The interesting thing in this case is that Seeqpod don’t host any of the music you get to find: all they do is provide a (rather nice) user interface on top of an mp3 search.
The law here isn’t the slightest bit clear. Already by providing particular strings to google you can get directory listings of mp3’s, so all Seeqpod are actually doing here is delivering a UI.
The interesting question seems to be that the precedent set by cases like this could determine how search engines are allowed to operate. One line of argument is that no one but the hosts of the content (you, me, anyone with mp3’s on our webspace) should be held responsible for the copyright infringement. That then puts a huge strain on the legal machine (hurrah!) because each case has to be dealt with individually.
Once the gateway providers to that content – in this case, the search engines – are held accountable, the game changes shape considerably.
Anyone who has spent any time on this blog knows where I come from on this: the music industry needs to accept that the landscape has changed considerably and embrace the fact that every single one of us has – with any home PC – the potential to copy material. If you show me one person who has never duplicated, ripped or ‘distributed’ (even to their mates) copyright material then I’ll show you a liar…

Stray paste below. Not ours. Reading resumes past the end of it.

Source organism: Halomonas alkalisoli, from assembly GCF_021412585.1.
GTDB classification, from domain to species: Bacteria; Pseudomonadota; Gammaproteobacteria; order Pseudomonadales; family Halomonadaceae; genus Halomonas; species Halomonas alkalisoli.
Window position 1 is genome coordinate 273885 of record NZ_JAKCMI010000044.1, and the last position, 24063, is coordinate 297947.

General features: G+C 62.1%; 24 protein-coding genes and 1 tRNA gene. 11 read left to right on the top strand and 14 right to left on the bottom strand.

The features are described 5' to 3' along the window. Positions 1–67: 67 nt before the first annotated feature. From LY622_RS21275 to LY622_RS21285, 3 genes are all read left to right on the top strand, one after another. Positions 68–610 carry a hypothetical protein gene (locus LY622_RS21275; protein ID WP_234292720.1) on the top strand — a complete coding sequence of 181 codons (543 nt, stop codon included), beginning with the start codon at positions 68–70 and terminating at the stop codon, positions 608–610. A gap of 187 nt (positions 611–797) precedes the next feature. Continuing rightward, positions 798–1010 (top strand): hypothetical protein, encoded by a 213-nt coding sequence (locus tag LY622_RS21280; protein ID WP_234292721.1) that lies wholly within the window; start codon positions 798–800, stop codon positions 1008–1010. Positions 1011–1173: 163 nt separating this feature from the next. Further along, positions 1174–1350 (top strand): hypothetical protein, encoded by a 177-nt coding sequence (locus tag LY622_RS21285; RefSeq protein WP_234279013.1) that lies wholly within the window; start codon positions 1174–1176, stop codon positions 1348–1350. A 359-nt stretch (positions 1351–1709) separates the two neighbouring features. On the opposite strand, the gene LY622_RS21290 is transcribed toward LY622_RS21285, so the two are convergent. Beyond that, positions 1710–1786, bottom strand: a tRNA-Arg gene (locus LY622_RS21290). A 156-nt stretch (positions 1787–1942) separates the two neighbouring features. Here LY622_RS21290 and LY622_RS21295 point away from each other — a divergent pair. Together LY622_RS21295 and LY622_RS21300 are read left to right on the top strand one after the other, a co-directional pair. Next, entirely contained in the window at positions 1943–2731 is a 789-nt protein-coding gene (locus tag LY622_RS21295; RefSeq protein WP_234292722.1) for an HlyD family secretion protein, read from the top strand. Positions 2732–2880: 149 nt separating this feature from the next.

The ‘search as content delivery’ paradigm is hooked intimately into the fact that users now work with our content both “traditionally” – within the confines of our sites, but also via other means such as google images – users see and use our content but never come near our website.
The ramifications of this are far reaching and require us to ask questions about context, metrics, ‘success’, virality, marketing, and also, apparently, legality as well…